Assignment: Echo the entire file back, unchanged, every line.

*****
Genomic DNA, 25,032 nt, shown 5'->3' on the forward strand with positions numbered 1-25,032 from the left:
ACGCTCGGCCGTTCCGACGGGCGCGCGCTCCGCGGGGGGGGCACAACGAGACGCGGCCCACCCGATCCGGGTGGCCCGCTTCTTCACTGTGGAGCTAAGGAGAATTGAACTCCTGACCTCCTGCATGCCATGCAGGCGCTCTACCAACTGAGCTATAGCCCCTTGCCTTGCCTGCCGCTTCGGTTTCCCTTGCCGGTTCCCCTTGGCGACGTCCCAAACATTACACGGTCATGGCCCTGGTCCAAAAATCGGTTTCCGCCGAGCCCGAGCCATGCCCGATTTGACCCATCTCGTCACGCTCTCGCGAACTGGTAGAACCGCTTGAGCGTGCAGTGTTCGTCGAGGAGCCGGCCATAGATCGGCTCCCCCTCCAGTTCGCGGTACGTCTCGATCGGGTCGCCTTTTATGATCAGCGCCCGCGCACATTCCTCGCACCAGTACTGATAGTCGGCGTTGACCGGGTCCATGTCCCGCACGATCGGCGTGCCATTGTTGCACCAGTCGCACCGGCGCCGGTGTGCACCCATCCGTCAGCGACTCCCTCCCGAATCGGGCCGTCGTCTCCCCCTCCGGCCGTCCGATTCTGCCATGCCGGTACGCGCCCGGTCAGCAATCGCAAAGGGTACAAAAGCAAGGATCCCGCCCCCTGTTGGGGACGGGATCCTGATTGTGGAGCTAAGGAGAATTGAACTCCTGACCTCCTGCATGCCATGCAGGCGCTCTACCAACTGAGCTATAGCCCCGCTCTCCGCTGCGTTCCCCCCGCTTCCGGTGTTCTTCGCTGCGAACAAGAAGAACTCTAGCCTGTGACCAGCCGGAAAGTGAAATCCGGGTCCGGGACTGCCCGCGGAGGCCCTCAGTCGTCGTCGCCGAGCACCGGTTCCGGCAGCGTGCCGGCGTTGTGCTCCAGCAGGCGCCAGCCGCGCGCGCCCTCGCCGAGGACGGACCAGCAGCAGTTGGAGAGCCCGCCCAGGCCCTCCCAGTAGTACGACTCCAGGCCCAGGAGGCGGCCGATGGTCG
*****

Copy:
Genomic DNA, 25,032 nt, shown 5'->3' on the forward strand with positions numbered 1-25,032 from the left:
ACGCTCGGCCGTTCCGACGGGCGCGCGCTCCGCGGGGGGGGCACAACGAGACGCGGCCCACCCGATCCGGGTGGCCCGCTTCTTCACTGTGGAGCTAAGGAGAATTGAACTCCTGACCTCCTGCATGCCATGCAGGCGCTCTACCAACTGAGCTATAGCCCCTTGCCTTGCCTGCCGCTTCGGTTTCCCTTGCCGGTTCCCCTTGGCGACGTCCCAAACATTACACGGTCATGGCCCTGGTCCAAAAATCGGTTTCCGCCGAGCCCGAGCCATGCCCGATTTGACCCATCTCGTCACGCTCTCGCGAACTGGTAGAACCGCTTGAGCGTGCAGTGTTCGTCGAGGAGCCGGCCATAGATCGGCTCCCCCTCCAGTTCGCGGTACGTCTCGATCGGGTCGCCTTTTATGATCAGCGCCCGCGCACATTCCTCGCACCAGTACTGATAGTCGGCGTTGACCGGGTCCATGTCCCGCACGATCGGCGTGCCATTGTTGCACCAGTCGCACCGGCGCCGGTGTGCACCCATCCGTCAGCGACTCCCTCCCGAATCGGGCCGTCGTCTCCCCCTCCGGCCGTCCGATTCTGCCATGCCGGTACGCGCCCGGTCAGCAATCGCAAAGGGTACAAAAGCAAGGATCCCGCCCCCTGTTGGGGACGGGATCCTGATTGTGGAGCTAAGGAGAATTGAACTCCTGACCTCCTGCATGCCATGCAGGCGCTCTACCAACTGAGCTATAGCCCCGCTCTCCGCTGCGTTCCCCCCGCTTCCGGTGTTCTTCGCTGCGAACAAGAAGAACTCTAGCCTGTGACCAGCCGGAAAGTGAAATCCGGGTCCGGGACTGCCCGCGGAGGCCCTCAGTCGTCGTCGCCGAGCACCGGTTCCGGCAGCGTGCCGGCGTTGTGCTCCAGCAGGCGCCAGCCGCGCGCGCCCTCGCCGAGGACGGACCAGCAGCAGTTGGAGAGCCCGCCCAGGCCCTCCCAGTAGTACGACTCCAGGCCCAGGAGGCGGCCGATGGTCG